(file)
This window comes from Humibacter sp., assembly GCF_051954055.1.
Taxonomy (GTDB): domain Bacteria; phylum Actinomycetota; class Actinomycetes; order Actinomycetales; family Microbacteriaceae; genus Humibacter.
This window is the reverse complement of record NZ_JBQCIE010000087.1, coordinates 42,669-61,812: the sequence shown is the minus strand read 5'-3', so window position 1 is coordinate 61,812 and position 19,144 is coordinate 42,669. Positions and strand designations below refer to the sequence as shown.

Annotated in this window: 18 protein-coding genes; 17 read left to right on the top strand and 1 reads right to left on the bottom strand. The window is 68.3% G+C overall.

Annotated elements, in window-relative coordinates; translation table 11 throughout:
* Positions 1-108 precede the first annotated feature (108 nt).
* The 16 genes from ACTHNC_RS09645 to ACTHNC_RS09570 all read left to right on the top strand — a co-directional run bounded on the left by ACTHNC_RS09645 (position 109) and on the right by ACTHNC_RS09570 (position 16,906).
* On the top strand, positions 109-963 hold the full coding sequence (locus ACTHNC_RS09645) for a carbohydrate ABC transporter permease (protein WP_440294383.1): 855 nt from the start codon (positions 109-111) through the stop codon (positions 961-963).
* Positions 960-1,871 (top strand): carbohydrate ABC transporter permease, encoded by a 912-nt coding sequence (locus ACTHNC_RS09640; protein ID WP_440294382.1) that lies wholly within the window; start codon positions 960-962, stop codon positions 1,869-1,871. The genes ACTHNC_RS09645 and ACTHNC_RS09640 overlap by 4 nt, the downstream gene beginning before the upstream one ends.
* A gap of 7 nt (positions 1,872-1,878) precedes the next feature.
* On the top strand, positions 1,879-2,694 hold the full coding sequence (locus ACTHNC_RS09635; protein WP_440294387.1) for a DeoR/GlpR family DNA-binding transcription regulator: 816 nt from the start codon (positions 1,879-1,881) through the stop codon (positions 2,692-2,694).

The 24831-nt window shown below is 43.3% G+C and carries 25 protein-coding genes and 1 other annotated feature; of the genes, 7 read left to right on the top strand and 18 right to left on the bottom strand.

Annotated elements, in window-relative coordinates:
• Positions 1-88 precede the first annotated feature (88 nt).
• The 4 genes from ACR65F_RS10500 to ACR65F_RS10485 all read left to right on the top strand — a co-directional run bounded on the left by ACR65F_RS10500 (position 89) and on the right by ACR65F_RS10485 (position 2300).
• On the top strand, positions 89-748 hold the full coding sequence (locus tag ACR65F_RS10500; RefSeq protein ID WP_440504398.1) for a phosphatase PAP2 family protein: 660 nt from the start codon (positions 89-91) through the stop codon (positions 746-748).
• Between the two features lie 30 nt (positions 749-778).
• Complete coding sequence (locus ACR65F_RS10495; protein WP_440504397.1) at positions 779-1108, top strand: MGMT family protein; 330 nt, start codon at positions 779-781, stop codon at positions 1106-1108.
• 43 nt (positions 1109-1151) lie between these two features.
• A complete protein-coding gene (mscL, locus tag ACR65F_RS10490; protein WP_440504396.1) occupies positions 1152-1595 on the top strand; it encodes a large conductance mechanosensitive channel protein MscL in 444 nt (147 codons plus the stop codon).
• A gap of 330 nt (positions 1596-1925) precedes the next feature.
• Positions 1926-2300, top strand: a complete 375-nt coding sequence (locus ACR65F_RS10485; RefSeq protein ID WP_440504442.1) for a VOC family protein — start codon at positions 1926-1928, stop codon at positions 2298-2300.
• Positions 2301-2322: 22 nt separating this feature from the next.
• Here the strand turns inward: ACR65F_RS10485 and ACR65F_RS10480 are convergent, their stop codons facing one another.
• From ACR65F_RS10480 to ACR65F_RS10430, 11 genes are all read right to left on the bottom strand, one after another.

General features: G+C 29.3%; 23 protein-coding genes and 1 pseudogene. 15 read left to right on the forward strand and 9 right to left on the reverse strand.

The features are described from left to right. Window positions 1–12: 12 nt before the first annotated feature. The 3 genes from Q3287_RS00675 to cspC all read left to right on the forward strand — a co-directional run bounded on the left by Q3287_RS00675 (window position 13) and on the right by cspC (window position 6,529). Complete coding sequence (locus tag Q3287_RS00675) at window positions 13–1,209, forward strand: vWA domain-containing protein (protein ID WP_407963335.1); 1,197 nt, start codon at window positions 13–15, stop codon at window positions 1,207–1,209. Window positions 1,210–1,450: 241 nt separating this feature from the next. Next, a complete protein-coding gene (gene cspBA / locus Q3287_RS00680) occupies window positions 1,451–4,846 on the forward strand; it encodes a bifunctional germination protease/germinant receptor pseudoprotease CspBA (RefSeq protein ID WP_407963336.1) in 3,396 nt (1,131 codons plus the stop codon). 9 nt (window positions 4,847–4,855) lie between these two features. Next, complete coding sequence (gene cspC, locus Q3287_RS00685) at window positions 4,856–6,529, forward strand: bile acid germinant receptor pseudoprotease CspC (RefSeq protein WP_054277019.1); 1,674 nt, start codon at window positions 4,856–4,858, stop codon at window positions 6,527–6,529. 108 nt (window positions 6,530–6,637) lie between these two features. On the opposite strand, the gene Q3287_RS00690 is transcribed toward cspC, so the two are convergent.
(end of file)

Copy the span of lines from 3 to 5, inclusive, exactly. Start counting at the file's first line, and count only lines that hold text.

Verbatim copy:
This window is the reverse complement of record NZ_JBQCIE010000087.1, coordinates 42,669-61,812: the sequence shown is the minus strand read 5'-3', so window position 1 is coordinate 61,812 and position 19,144 is coordinate 42,669. Positions and strand designations below refer to the sequence as shown.

Annotated in this window: 18 protein-coding genes; 17 read left to right on the top strand and 1 reads right to left on the bottom strand. The window is 68.3% G+C overall.

Annotated elements, in window-relative coordinates; translation table 11 throughout: